Standing out from the crowd: leisure activities, volunteering and more


How to make your CV stand out from the crowd is an age-old challenge and there are a number of different ways in which it can be achieved. One area that is sometimes overlooked or even rejected is the ‘Interests’ section, where you can list any volunteering or hobbies you enjoy. Some people fear that including these may look slightly frivolous or irrelevant, but actually this can be an invaluable opportunity to sell yourself to a potential employer.

Opening up the conversation

Showing that you have hobbies and interests that you enjoy reveals to potential employers that you are a well-rounded person, and forms a short but important last section on your CV. They can provide a great topic of conversation at your interview. In fact, they may reveal far more about your personality than you realise. If you say you regularly play football or netball for example, that can be interpreted as your being a good team player, who likes being with a group. On the other hand, if you say you like going to the gym, that could imply that you are self-motivated, and goal orientated. An avid gamer is probably good with computers and may be quite introverted. A crossword enthusiast will be analytical, with good problem-solving skills.

Make it specific

Hobbies shouldn’t be written in a generic, nondescript way though.  If you enjoy reading, say what genre you prefer – sci-fi, mediaeval history, biographies etc. If it’s walking, describe the type of walking you do – for example, the Wainwright Way to differentiate from an evening stroll – and promote more interest.

A common denominator

Over the years, I’ve had some great conversations with clients who have told me about their interests and it’s amazing how often these coincidence with my own – a number of times people have been surprised when they’ve told me about their martial arts qualifications, and I’ve shared that I’m a practising Taekwondo black belt.  Similarly, talking about the type of travel you enjoy will engage the reader – or interviewer – particularly if it refers to a part of the world that they are familiar with or want to visit too.



Onboarding a remote workforce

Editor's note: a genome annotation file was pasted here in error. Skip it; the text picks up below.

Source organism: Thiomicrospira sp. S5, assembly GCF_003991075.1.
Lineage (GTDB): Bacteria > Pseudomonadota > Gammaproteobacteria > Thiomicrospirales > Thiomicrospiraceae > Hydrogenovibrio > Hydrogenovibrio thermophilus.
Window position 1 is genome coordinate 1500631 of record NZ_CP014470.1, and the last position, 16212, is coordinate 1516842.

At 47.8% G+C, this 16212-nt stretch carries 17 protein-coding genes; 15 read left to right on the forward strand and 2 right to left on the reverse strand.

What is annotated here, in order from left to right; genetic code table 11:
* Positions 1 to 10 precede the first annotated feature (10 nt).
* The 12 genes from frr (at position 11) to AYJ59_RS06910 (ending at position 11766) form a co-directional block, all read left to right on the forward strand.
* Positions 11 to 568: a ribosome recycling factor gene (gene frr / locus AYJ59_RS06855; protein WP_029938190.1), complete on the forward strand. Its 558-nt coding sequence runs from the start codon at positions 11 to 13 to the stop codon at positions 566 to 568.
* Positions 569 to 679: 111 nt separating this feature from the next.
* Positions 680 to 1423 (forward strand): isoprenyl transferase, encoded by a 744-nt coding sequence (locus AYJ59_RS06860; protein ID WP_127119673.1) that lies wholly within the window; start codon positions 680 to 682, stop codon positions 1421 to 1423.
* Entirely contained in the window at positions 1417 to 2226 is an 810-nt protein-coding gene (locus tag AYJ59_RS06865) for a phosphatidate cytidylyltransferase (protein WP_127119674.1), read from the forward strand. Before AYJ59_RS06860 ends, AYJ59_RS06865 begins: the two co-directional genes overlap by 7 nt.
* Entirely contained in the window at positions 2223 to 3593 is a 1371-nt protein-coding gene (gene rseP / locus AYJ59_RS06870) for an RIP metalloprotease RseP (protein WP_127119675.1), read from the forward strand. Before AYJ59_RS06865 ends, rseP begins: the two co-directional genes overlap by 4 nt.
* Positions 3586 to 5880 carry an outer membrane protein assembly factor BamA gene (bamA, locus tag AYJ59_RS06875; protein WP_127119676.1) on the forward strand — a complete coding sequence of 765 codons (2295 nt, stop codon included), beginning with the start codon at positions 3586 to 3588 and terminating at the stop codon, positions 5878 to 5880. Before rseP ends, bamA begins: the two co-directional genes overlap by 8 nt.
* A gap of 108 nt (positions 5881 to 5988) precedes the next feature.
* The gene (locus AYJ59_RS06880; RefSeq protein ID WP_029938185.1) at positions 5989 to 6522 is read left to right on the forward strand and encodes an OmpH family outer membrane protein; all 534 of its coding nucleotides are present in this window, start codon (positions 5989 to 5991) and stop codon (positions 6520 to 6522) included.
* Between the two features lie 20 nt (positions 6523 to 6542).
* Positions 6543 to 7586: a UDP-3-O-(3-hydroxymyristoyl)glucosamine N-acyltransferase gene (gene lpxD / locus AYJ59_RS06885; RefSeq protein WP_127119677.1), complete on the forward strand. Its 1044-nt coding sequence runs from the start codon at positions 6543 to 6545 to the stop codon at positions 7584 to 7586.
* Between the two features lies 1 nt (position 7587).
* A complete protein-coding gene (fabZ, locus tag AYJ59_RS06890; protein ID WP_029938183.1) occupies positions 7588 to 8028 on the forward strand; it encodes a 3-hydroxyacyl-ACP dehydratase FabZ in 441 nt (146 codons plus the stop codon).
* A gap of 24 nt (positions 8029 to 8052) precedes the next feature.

As most of us can remember all too clearly, it can be nerve-racking starting a new job. New employees will find themselves inundated with information, and it can take weeks to adapt and settle in. Imagine how much harder this all is, when you are starting a new job from a remote location. There are even more challenges that need to be identified.

What is onboarding?

Onboarding is the process to help ensure a smooth transition for new employees into the workforce. Remote and in-person onboarding share the same goals – to educate new employees on the business, their position and the key company policies.

The Covid pandemic meant that many businesses had to adapt overnight.  Many have since come to realise the benefits of remote working, and in a lot of cases it is here to stay for the long-term. One challenge that comes from this is onboarding a remote workforce. A positive experience quickly and efficiently integrates new employees. However, if it doesn’t go to plan, a poor onboarding can lead to dissatisfied employees and a disconnect to the business.

Planning is key

It is important to try and provide a new workforce with as much information as possible before they begin.

  • Ensure they have the right technology set-up: this will encourage everything else to run smoothly. This can alleviate stress from the first day of work, while helping them process new experiences.
  • Create a remote checklist: include information about their role and anything else you require them to know.
  • Develop a two-week plan: this is important, as inducting employees not in an office environment can take longer.
  • Develop a guide: having a written handbook for new employees to refer to is helpful. Having all the information to hand – like colleagues’ numbers, company rules, policies and procedures – will help smooth the transition period.

Virtual orientation

Virtual orientation sessions to welcome your new team are also a good idea.  Some ideas for this could include virtual coffee breaks, office games and photo sharing with teammates.  It is important new employees feel integrated into the wider team as quickly as possible. It might even be a good idea to set up a ‘virtual buddy’ as a first point of call and to help them build connections.





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Welcome to the latest vlog from Career Evolution!

We are continuing to share weekly advice and updates from the industry on outplacement, career management, and coaching.

In our latest vlog, our director, Sue Thomas, rounds up some of our posts from August, including top tips for keeping relevant on LinkedIn. There’s so much more to this platform than job searching.

Watch the video below:

Watch last month’s vlog here.